There are two competing forces in the latest “Star Wars” installment: Huge relief that George Lucas didn’t have anything to do with it, and a little disappointment that so much of it is exactly like “Episode IV: A New Hope.” The new "The Force Awakens” is so much like the original film, in fact, it’s more apt to call it a remix than a sequel.
The movie begins under the belly of a what looks like a new-fangled Star Destroyer, where Nazi-esque forces of evil plot their next move. From there it jumps to a desert planet, where a blippering droid carrying top-secret information finds young heroes eager to be our only hope. A few screen-wipes later and they’re off to save the galaxy.
As one character points out late in the film, that massive, spherical, planet-destroying laser-cannon thing, whose shields the Rebel Alliance needs to knock out so they can blow it up before it destroys what’s left of their bases? That’s absolutely, positively nothing like the Death Star. It’s a lot bigger!
I guess it’s not a surprise that Disney and director J.J. Abrams would try to salvage the series this way. “Star Wars” fans have suffered since 1999 under the tyranny of the dark side, epitomized by Jar Jar Binks and the rest of George Lucas’ astoundingly dreadful prequels. So it’s hard to blame the first sequel for trying to right the ship by simply dusting it off. If the Millennium Falcon ain’t broke, don’t try to fix it. Just change up the newer characters a little.
They include an orphan with mysterious powers named Rey (Daisy Ridley), an ex-Storm Trooper named Finn (John Boyega) and a hot-shot pilot, Poe (Oscar Isaac). Theirs is also a digitally-enhanced milieu. But this one is meant to look somewhat real and more like the originals than the antiseptically-scrubbed prequels. The X-Wings they fly look held together by spit and duct tape. The snowy forests they fight in seem alien yet alive, like real places.
The only real question is what they’re fighting and who they’re fighting for. It’s a little confusing how these forces have found themselves in the exact same standoff a scant 30 years or so after the Rebel Alliance destroyed the Empire. What happened to the newly victorious Republic? How has the recently refurbished force of evil amassed an entire new Empire so quickly?
The movie does provide a little bit of explanation that “Star Wars” defenders might be able to spin into an intractable argument. I won’t spoil what it is except to say I’m not totally buying it. And more importantly, I’m wondering who will really understand it, not without being forced to enhance it on their own.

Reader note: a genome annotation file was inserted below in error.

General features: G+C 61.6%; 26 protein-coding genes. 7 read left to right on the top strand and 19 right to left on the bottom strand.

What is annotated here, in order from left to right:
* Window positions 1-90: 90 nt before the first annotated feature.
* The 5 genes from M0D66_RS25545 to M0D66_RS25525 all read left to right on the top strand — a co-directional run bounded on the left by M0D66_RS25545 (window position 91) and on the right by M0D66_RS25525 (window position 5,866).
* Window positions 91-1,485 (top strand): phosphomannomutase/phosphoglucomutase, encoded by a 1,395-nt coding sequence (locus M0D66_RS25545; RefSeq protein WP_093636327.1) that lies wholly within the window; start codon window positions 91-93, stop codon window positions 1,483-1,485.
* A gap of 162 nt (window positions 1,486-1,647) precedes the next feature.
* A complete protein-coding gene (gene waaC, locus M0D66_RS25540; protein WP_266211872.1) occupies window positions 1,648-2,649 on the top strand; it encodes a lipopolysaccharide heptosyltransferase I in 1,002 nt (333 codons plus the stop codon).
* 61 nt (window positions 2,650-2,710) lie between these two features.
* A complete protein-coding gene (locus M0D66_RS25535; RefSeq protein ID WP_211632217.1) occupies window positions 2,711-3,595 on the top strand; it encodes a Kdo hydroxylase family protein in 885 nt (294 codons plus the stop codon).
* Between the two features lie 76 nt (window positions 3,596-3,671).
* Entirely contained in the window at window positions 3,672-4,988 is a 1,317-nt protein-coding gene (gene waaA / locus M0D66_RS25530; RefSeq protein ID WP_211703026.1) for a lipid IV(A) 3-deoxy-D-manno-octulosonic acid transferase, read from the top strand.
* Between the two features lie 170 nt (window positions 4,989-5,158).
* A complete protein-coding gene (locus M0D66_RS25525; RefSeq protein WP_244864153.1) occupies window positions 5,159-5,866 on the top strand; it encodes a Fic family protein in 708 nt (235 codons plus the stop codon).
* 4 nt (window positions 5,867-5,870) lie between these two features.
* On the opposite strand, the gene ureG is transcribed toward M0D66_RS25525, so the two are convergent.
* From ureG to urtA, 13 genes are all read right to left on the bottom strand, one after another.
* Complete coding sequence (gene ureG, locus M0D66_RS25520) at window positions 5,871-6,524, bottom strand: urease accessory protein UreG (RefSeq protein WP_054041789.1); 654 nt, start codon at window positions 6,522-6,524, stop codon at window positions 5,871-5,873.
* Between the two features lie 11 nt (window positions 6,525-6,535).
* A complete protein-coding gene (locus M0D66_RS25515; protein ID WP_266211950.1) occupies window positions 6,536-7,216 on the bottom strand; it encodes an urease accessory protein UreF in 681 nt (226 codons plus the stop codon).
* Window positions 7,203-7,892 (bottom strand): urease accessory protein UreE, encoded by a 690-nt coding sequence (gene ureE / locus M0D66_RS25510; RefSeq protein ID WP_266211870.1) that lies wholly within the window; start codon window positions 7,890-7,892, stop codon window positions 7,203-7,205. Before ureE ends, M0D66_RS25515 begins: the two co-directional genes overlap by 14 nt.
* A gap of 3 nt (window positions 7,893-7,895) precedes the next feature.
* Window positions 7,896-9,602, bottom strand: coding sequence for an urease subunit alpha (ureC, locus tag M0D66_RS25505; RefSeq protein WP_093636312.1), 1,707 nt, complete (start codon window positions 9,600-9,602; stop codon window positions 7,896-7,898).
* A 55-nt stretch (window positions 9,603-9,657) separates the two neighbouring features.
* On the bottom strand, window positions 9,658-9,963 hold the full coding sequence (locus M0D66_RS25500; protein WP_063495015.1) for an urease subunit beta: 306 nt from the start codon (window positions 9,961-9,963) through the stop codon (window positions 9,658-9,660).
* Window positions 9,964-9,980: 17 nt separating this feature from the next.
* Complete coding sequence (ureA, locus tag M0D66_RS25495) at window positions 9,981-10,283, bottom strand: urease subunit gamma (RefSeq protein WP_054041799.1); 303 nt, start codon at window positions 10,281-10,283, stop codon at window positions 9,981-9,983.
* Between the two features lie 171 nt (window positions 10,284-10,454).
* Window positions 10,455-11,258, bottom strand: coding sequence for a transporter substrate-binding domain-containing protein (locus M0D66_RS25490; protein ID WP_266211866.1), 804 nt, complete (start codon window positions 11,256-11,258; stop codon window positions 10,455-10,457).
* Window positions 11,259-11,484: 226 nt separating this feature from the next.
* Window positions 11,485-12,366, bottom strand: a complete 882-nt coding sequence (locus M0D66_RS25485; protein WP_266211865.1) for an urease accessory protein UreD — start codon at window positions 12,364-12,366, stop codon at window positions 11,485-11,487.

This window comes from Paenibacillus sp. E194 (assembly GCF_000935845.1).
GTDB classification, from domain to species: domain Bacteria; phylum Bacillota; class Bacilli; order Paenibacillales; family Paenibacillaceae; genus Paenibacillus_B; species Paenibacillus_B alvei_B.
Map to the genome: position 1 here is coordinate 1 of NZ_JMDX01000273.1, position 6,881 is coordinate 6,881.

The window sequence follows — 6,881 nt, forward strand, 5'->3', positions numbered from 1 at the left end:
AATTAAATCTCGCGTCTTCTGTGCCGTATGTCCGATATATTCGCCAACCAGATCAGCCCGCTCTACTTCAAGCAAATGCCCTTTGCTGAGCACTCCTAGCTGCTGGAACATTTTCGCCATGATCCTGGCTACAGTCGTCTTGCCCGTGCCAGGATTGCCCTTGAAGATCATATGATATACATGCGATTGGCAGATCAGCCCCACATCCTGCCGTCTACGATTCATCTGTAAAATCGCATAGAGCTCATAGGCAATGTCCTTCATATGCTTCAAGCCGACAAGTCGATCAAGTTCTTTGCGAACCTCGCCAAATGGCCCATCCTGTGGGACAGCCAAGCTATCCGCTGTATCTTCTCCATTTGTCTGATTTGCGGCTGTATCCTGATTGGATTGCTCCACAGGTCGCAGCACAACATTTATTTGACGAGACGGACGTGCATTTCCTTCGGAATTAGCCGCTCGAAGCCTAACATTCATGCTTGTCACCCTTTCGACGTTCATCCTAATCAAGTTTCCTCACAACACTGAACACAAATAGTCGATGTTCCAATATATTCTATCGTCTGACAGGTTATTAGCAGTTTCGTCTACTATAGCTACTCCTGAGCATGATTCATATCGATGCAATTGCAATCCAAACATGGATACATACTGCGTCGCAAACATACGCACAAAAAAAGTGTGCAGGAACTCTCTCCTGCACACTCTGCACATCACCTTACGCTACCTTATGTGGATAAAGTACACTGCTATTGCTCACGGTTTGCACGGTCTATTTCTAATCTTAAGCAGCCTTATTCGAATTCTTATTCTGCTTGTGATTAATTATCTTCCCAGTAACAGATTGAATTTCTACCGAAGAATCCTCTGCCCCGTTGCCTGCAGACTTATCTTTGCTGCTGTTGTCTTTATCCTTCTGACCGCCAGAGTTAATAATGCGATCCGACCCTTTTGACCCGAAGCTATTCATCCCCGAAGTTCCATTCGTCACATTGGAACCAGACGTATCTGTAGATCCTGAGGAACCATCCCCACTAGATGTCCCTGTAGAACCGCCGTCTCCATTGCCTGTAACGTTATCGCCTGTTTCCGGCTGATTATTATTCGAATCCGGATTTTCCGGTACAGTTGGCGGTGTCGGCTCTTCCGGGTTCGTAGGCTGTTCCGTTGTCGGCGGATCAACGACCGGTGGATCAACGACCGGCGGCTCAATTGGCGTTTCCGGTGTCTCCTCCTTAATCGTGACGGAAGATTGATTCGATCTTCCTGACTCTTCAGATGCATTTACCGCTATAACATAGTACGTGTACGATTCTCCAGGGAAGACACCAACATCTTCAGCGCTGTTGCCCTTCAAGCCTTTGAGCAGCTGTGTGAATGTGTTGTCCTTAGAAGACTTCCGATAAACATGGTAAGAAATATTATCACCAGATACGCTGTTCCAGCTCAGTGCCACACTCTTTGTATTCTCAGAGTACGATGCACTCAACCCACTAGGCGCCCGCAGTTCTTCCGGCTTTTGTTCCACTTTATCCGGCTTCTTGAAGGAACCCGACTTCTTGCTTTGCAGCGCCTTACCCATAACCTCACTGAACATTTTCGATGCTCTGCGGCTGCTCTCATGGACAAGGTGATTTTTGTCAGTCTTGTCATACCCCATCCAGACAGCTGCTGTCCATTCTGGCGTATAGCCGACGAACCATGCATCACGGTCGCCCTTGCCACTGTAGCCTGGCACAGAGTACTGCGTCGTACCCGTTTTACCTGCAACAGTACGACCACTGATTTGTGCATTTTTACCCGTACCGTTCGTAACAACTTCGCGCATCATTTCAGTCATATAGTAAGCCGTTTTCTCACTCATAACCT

I never thought I’d have to argue for a little exposition in a Hollywood blockbuster, but “The Force Awakens” could use it. It brings back a host of familiar faces from the original. Too bad they couldn’t include Obi Wan, who did everyone a favor in “Episode IV” by explaining to Luke what the heck was going on.
The other really off-note comes from one of the main villains, who looks more like a “Lord of the Rings” character – which ends up making sense after a quick scan of the credits. It’s well known that an adventure’s heroes are only as good as their villain. Maybe the first three movies were so special, and we rooted so hard for Luke, Leia and Han, because of Darth Vader. That’s something the series has struggled with since the end of “Return of the Jedi.”
“The Force Awakens” tries its best, with Adam Driver sinister if not scary as Kylo Ren, the series’ new Darth Wannabe. But he’s no Vader, and if there’s one thing more true than the Force itself, it’s that no one ever will be. Not unless some Jedi screenwriting trick succeeds in bringing him back.
Aside from those nagging problems, “The Force Awakens” is satisfying “Star Wars” stuff. The fact that the story arc is entirely predictable isn’t a deal breaker because it’s paced very well and full of likeable characters and impressive set pieces (some more original than others). Advice for even the biggest skeptics: Go see it without fear. “The Force Awakens” will be with you, and it will re-awaken what you love about the franchise. (PG-13) 136 min. 4 STARS